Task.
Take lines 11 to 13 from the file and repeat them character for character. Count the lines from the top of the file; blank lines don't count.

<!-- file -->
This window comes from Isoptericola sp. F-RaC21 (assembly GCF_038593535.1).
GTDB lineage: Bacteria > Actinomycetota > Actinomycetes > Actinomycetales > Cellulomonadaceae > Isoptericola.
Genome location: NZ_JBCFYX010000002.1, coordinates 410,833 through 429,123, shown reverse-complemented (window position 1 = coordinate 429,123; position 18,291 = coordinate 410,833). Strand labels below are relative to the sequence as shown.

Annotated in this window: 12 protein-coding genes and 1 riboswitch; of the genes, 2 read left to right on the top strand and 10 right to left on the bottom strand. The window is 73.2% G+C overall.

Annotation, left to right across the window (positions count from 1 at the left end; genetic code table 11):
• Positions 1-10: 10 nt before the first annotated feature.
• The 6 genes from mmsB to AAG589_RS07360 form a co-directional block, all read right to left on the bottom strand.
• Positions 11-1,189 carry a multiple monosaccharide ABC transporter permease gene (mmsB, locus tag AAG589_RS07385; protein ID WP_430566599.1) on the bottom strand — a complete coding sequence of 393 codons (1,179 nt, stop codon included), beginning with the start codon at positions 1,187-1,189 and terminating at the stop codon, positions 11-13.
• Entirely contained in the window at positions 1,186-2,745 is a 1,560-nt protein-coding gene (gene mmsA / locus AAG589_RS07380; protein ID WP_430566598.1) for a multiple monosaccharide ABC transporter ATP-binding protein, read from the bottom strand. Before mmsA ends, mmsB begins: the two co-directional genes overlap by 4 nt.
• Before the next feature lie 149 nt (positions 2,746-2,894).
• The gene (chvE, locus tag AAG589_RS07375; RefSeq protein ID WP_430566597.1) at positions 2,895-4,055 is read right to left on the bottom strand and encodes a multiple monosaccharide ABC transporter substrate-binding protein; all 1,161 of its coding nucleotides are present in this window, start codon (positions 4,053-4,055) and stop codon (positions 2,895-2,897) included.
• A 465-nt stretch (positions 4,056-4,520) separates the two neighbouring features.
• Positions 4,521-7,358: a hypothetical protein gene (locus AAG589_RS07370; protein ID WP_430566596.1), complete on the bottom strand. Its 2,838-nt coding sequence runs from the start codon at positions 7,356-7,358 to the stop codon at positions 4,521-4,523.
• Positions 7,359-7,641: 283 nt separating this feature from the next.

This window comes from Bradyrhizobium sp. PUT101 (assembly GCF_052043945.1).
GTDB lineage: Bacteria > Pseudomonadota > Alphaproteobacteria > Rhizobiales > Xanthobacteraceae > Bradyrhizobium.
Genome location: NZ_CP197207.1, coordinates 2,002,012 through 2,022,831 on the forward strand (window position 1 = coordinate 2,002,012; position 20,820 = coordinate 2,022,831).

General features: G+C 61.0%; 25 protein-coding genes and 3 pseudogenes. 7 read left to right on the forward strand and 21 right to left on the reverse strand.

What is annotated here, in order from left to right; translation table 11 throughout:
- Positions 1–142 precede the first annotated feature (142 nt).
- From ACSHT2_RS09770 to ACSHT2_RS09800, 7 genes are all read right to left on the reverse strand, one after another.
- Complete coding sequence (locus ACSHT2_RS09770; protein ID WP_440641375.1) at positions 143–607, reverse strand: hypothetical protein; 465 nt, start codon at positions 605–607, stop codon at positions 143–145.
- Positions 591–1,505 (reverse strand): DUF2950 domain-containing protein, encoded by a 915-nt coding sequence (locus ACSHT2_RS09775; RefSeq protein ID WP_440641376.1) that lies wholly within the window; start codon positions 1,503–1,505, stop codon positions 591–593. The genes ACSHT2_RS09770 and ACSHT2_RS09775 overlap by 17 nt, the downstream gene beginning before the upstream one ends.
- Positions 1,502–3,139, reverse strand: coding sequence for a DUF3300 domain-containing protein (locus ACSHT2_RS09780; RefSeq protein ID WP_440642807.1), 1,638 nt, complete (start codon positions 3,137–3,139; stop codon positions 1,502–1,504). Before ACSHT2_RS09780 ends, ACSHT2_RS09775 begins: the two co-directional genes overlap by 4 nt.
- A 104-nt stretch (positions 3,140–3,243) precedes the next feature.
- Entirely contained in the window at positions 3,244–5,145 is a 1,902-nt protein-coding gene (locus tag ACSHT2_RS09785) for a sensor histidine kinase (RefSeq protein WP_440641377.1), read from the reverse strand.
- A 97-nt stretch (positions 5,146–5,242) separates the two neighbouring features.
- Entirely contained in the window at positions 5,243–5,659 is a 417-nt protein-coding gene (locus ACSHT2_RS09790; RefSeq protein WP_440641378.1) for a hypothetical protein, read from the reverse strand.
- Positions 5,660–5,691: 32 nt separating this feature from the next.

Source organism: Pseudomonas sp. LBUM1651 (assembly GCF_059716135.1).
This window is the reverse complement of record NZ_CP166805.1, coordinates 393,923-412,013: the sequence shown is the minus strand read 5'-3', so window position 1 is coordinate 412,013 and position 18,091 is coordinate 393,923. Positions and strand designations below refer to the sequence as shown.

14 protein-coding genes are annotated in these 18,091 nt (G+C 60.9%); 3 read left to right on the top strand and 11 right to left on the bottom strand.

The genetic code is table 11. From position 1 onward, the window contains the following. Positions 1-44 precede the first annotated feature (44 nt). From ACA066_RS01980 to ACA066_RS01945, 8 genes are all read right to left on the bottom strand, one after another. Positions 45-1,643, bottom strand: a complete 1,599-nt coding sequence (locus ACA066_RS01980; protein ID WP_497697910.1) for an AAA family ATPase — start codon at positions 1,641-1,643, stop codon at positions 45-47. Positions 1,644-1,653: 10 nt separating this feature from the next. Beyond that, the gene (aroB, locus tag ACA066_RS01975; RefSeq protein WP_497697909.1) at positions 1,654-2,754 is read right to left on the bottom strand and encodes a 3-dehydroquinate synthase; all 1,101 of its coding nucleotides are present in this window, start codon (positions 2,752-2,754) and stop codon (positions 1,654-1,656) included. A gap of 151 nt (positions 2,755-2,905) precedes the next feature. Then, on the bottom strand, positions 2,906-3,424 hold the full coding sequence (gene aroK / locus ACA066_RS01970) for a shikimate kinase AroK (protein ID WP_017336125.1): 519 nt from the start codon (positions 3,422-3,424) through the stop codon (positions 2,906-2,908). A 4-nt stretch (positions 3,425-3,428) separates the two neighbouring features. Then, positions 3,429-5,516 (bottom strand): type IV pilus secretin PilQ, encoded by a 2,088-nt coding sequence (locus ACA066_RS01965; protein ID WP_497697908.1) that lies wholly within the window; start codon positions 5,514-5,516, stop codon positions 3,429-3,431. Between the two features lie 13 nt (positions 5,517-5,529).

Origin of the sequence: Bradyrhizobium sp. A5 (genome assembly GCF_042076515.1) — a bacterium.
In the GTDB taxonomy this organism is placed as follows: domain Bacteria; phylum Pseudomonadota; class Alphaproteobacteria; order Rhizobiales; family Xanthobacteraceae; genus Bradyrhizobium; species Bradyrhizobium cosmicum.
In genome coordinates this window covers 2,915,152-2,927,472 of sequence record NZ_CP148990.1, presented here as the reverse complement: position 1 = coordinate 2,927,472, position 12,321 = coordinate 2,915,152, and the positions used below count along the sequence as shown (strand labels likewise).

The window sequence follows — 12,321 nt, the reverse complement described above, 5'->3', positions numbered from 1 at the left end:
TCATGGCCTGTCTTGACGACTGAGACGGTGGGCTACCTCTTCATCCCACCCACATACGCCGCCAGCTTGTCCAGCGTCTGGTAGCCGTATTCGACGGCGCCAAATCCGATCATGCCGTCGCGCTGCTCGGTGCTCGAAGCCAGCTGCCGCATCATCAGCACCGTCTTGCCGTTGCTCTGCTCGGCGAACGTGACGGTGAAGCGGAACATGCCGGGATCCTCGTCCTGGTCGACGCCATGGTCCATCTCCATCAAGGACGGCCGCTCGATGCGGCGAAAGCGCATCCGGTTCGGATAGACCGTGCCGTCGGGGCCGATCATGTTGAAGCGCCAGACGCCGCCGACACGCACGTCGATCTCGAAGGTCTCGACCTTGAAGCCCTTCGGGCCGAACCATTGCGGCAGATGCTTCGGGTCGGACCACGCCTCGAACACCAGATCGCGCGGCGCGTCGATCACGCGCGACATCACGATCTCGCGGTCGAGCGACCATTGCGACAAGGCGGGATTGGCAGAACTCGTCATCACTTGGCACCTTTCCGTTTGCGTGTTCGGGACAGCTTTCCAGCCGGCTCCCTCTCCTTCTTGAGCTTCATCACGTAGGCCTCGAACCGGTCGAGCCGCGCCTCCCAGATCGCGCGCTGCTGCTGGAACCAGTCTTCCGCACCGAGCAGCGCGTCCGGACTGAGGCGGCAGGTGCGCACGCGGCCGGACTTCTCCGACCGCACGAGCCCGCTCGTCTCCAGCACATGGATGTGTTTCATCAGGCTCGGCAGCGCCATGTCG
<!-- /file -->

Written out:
• The gene (chvE, locus tag AAG589_RS07375; RefSeq protein ID WP_430566597.1) at positions 2,895-4,055 is read right to left on the bottom strand and encodes a multiple monosaccharide ABC transporter substrate-binding protein; all 1,161 of its coding nucleotides are present in this window, start codon (positions 4,053-4,055) and stop codon (positions 2,895-2,897) included.
• A 465-nt stretch (positions 4,056-4,520) separates the two neighbouring features.
• Positions 4,521-7,358: a hypothetical protein gene (locus AAG589_RS07370; protein ID WP_430566596.1), complete on the bottom strand. Its 2,838-nt coding sequence runs from the start codon at positions 7,356-7,358 to the stop codon at positions 4,521-4,523.